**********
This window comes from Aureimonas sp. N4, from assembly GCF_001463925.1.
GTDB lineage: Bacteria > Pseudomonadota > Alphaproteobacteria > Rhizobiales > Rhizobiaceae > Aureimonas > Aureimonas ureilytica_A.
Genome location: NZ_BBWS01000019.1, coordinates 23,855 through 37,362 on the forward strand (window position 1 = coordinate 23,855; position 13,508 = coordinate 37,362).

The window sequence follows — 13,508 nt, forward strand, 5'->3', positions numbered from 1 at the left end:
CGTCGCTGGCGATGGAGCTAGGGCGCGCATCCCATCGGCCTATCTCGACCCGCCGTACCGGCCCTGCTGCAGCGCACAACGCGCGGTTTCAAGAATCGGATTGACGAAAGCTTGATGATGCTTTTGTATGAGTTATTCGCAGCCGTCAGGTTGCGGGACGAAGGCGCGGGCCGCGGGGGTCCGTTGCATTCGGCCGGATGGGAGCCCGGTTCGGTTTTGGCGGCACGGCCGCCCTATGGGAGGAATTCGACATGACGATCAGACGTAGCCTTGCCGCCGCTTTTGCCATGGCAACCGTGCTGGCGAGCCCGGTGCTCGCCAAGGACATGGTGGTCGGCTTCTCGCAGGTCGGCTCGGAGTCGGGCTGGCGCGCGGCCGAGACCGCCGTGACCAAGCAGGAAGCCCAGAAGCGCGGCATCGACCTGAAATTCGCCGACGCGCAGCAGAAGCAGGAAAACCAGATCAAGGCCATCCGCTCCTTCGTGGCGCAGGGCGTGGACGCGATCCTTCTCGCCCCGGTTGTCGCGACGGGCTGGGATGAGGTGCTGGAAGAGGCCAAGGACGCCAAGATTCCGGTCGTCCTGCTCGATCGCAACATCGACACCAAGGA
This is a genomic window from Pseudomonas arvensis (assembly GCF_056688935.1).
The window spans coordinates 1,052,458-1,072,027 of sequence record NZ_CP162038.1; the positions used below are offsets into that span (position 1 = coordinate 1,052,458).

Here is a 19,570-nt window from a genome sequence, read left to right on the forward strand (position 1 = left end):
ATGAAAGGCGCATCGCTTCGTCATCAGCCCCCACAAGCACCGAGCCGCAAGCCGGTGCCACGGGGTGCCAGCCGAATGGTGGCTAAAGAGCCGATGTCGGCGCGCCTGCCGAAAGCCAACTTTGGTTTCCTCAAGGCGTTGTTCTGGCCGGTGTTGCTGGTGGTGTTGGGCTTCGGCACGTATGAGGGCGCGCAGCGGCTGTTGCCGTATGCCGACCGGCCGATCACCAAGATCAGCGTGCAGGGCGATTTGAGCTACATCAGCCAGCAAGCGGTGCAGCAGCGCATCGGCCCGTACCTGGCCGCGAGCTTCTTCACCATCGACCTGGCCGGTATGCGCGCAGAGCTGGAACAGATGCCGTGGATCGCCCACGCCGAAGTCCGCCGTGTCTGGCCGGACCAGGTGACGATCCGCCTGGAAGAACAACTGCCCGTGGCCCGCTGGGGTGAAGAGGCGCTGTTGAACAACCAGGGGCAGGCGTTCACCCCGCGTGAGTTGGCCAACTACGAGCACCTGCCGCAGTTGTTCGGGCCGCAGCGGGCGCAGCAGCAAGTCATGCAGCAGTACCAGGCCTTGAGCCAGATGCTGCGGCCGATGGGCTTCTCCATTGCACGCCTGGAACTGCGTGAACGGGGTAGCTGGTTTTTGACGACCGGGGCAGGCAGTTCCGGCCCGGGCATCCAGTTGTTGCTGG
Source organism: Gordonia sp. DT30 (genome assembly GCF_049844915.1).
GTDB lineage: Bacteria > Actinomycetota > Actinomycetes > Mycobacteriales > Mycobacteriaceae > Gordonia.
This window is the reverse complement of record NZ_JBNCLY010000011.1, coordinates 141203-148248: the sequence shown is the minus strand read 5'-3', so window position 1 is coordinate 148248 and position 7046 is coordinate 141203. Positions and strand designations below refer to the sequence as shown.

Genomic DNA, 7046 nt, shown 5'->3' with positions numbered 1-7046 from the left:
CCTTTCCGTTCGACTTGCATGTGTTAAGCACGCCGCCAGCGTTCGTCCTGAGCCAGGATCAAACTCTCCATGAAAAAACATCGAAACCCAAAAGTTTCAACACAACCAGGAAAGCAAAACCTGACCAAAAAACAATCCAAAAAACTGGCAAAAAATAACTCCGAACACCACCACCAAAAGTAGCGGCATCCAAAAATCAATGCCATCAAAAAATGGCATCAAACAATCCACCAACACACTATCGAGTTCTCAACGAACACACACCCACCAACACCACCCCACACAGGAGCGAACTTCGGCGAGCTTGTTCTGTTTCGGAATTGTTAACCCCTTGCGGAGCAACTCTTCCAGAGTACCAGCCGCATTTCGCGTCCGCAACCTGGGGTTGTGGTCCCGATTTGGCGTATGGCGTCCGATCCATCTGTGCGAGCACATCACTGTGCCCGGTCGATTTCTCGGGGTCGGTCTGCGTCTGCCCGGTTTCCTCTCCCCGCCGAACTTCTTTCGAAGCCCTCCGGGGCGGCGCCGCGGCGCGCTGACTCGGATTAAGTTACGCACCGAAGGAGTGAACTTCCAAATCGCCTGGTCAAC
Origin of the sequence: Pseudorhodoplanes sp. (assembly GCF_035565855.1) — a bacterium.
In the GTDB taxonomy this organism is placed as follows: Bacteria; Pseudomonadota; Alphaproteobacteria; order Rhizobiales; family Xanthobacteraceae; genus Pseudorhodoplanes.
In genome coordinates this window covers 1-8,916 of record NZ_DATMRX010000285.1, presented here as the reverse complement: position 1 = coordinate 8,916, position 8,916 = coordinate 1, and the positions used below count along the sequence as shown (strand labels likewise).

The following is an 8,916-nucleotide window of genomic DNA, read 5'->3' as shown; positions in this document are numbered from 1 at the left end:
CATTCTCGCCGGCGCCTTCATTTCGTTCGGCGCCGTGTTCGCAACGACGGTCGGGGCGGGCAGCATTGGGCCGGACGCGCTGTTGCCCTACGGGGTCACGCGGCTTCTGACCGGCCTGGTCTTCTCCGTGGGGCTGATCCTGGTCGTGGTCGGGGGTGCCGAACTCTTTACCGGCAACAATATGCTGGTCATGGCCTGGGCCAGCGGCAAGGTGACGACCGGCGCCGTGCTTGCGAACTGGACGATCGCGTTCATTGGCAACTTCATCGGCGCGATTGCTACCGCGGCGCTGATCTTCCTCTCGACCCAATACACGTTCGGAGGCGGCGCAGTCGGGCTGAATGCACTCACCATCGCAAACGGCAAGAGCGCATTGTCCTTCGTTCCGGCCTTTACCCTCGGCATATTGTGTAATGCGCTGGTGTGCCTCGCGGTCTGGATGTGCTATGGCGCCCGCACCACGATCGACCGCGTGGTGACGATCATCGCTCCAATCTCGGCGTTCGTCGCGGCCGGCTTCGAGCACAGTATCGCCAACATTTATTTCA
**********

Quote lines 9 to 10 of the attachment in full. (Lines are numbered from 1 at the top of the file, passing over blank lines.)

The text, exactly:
ATGAAAGGCGCATCGCTTCGTCATCAGCCCCCACAAGCACCGAGCCGCAAGCCGGTGCCACGGGGTGCCAGCCGAATGGTGGCTAAAGAGCCGATGTCGGCGCGCCTGCCGAAAGCCAACTTTGGTTTCCTCAAGGCGTTGTTCTGGCCGGTGTTGCTGGTGGTGTTGGGCTTCGGCACGTATGAGGGCGCGCAGCGGCTGTTGCCGTATGCCGACCGGCCGATCACCAAGATCAGCGTGCAGGGCGATTTGAGCTACATCAGCCAGCAAGCGGTGCAGCAGCGCATCGGCCCGTACCTGGCCGCGAGCTTCTTCACCATCGACCTGGCCGGTATGCGCGCAGAGCTGGAACAGATGCCGTGGATCGCCCACGCCGAAGTCCGCCGTGTCTGGCCGGACCAGGTGACGATCCGCCTGGAAGAACAACTGCCCGTGGCCCGCTGGGGTGAAGAGGCGCTGTTGAACAACCAGGGGCAGGCGTTCACCCCGCGTGAGTTGGCCAACTACGAGCACCTGCCGCAGTTGTTCGGGCCGCAGCGGGCGCAGCAGCAAGTCATGCAGCAGTACCAGGCCTTGAGCCAGATGCTGCGGCCGATGGGCTTCTCCATTGCACGCCTGGAACTGCGTGAACGGGGTAGCTGGTTTTTGACGACCGGGGCAGGCAGTTCCGGCCCGGGCATCCAGTTGTTGCTGG
Source organism: Gordonia sp. DT30 (genome assembly GCF_049844915.1).